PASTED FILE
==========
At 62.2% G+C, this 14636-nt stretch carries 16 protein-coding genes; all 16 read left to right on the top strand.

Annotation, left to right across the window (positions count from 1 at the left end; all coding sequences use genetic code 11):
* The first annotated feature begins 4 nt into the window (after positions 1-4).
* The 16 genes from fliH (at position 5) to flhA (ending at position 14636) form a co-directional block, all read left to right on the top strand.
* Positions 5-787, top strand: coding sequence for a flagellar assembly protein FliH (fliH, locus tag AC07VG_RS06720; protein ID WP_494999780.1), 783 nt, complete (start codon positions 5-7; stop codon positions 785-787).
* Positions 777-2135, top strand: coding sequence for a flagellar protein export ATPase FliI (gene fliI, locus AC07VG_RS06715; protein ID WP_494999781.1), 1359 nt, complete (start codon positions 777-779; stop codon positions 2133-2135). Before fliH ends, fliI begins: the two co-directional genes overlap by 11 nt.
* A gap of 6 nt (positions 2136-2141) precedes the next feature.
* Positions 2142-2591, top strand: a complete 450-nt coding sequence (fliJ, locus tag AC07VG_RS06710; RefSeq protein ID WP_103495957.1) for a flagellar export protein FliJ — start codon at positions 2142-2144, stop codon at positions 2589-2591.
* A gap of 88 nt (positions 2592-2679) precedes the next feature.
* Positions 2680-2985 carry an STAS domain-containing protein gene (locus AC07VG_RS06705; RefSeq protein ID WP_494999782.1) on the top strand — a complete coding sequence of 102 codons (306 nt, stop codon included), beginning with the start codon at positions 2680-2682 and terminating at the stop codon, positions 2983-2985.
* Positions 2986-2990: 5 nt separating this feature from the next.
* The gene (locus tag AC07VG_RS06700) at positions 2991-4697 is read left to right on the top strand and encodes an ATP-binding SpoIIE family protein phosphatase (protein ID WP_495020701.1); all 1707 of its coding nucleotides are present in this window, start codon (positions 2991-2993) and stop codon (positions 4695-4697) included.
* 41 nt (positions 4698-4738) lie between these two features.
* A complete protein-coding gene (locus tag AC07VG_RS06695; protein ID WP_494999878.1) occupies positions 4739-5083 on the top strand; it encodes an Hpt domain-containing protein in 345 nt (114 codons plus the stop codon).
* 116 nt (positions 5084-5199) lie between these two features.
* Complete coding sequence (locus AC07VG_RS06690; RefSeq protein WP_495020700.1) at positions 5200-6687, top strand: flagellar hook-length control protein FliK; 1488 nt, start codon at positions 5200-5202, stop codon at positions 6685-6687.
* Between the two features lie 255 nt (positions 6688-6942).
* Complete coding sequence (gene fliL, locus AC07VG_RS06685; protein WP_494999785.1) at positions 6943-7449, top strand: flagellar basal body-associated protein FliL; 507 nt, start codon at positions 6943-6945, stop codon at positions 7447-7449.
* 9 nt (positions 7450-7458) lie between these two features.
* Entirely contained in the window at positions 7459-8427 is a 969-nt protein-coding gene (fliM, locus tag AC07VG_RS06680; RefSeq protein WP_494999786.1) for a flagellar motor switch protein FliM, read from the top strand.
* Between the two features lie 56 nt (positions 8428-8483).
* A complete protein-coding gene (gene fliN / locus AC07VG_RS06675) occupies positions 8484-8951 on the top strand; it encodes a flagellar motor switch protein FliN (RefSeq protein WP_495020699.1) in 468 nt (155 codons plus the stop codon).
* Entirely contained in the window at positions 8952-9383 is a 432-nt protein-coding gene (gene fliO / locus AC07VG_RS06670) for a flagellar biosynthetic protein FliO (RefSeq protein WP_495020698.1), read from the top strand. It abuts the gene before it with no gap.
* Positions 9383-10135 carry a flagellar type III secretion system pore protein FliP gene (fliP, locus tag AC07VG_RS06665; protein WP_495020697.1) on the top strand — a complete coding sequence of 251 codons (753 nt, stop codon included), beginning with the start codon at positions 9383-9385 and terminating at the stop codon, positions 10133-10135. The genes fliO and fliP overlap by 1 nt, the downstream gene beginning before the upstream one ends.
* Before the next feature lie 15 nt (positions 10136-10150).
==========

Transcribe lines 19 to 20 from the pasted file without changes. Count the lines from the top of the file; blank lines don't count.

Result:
* 9 nt (positions 7450-7458) lie between these two features.
* Entirely contained in the window at positions 7459-8427 is a 969-nt protein-coding gene (fliM, locus tag AC07VG_RS06680; RefSeq protein WP_494999786.1) for a flagellar motor switch protein FliM, read from the top strand.